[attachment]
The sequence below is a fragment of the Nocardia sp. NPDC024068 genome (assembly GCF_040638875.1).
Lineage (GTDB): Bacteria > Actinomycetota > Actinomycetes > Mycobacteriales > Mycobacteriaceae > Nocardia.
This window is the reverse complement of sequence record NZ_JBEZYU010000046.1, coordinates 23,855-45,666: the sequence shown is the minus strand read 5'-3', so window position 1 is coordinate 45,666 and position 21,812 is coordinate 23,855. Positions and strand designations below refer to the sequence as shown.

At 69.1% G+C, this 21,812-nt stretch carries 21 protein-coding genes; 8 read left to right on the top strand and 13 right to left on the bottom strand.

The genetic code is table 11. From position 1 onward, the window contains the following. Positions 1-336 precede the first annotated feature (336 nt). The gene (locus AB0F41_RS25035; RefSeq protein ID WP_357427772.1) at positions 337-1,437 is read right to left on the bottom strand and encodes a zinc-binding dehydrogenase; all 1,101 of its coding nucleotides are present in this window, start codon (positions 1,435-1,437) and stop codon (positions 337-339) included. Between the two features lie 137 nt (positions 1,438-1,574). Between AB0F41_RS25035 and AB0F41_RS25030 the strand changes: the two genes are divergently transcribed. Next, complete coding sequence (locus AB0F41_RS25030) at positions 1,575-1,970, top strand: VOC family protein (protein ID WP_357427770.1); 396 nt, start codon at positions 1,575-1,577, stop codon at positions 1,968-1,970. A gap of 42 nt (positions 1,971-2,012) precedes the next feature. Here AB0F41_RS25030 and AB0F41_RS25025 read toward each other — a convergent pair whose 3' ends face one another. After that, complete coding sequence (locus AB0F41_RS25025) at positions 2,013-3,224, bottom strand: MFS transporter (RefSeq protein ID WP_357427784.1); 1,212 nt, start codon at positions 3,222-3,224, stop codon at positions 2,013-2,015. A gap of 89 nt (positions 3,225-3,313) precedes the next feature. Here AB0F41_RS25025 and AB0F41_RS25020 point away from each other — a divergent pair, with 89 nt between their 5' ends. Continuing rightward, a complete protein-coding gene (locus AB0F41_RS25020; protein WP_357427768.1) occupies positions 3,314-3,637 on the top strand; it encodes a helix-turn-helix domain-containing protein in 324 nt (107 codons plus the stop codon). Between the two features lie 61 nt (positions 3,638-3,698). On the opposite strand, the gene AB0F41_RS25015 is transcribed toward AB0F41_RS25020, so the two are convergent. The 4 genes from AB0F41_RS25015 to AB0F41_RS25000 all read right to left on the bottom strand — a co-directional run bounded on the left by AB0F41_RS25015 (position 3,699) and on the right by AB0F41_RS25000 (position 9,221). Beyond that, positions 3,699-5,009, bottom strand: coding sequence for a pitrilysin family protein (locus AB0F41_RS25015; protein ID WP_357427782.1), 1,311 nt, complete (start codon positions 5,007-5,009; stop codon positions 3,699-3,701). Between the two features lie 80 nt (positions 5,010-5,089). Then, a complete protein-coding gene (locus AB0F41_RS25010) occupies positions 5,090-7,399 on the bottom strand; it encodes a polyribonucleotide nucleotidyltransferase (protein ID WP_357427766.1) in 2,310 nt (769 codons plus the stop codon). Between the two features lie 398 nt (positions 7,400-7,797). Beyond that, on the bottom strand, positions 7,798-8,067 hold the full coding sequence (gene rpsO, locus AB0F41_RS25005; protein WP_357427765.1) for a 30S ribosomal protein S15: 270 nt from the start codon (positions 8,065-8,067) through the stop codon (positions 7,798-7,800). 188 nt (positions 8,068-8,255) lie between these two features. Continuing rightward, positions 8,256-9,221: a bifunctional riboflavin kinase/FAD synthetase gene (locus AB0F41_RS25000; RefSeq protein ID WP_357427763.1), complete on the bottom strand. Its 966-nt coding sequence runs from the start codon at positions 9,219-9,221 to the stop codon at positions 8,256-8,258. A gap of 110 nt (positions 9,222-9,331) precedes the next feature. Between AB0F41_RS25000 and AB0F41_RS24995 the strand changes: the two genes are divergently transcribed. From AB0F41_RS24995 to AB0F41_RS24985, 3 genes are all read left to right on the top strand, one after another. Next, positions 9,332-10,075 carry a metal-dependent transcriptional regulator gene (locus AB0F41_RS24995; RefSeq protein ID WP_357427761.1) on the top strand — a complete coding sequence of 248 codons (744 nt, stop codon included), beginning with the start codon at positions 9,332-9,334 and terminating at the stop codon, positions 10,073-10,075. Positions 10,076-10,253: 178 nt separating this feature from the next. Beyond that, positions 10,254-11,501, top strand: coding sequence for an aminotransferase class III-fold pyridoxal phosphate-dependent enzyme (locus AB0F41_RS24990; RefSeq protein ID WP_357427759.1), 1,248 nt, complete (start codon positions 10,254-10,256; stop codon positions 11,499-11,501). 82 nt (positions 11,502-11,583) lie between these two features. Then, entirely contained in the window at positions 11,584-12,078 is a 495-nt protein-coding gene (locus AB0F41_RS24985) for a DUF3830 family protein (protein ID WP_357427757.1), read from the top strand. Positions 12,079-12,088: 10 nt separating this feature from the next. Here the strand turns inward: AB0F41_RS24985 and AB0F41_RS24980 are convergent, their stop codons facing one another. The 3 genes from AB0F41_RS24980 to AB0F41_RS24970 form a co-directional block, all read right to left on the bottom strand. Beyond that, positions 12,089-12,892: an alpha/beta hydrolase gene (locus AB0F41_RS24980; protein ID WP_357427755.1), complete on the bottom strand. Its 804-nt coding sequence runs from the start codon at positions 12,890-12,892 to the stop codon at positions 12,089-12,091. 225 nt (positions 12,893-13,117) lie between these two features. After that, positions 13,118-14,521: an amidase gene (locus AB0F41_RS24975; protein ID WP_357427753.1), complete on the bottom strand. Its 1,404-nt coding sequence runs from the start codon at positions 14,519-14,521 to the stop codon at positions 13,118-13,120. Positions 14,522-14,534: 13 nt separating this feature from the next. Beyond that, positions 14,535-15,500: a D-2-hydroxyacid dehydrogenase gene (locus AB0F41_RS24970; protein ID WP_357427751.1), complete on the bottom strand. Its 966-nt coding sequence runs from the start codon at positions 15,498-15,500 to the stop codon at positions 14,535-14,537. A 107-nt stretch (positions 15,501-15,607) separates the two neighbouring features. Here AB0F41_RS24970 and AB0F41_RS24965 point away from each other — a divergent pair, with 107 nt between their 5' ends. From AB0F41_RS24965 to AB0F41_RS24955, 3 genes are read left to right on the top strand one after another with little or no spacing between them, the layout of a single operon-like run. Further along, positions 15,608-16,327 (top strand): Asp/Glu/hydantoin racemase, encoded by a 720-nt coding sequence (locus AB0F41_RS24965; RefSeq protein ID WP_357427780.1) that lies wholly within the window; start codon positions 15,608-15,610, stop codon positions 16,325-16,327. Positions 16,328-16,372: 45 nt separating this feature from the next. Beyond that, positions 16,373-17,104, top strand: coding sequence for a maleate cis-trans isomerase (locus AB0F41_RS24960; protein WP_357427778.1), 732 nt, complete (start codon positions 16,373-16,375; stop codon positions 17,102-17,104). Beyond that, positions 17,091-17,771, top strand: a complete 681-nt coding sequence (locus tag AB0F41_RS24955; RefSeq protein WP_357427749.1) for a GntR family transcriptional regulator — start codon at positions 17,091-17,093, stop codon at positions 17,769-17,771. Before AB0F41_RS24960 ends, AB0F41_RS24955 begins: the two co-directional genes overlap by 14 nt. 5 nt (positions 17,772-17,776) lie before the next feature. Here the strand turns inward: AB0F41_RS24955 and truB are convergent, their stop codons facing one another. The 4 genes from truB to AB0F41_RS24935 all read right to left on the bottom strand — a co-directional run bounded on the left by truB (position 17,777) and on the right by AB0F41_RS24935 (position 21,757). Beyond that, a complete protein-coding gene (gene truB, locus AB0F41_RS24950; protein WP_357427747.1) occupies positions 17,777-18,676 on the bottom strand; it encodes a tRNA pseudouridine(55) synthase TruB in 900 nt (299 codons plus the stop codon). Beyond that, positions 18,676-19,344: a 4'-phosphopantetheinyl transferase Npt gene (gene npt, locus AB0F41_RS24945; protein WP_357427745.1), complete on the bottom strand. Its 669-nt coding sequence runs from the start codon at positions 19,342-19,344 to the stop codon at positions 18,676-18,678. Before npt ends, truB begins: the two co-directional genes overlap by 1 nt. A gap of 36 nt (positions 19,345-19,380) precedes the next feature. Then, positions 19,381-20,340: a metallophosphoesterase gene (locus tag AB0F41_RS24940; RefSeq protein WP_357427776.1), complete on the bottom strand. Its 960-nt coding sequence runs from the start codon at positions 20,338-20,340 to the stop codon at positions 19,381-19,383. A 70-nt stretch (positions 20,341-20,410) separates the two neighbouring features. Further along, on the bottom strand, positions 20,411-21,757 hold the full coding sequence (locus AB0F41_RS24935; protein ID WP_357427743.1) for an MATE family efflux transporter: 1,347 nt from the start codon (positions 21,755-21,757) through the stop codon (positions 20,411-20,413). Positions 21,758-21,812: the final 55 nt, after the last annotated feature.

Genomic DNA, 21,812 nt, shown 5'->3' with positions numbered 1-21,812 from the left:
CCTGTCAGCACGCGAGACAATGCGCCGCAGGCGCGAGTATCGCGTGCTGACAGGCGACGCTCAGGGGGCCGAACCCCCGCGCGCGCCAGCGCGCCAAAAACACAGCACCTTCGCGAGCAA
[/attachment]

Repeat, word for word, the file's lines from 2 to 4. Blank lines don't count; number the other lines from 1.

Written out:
Lineage (GTDB): Bacteria > Actinomycetota > Actinomycetes > Mycobacteriales > Mycobacteriaceae > Nocardia.
This window is the reverse complement of sequence record NZ_JBEZYU010000046.1, coordinates 23,855-45,666: the sequence shown is the minus strand read 5'-3', so window position 1 is coordinate 45,666 and position 21,812 is coordinate 23,855. Positions and strand designations below refer to the sequence as shown.

At 69.1% G+C, this 21,812-nt stretch carries 21 protein-coding genes; 8 read left to right on the top strand and 13 right to left on the bottom strand.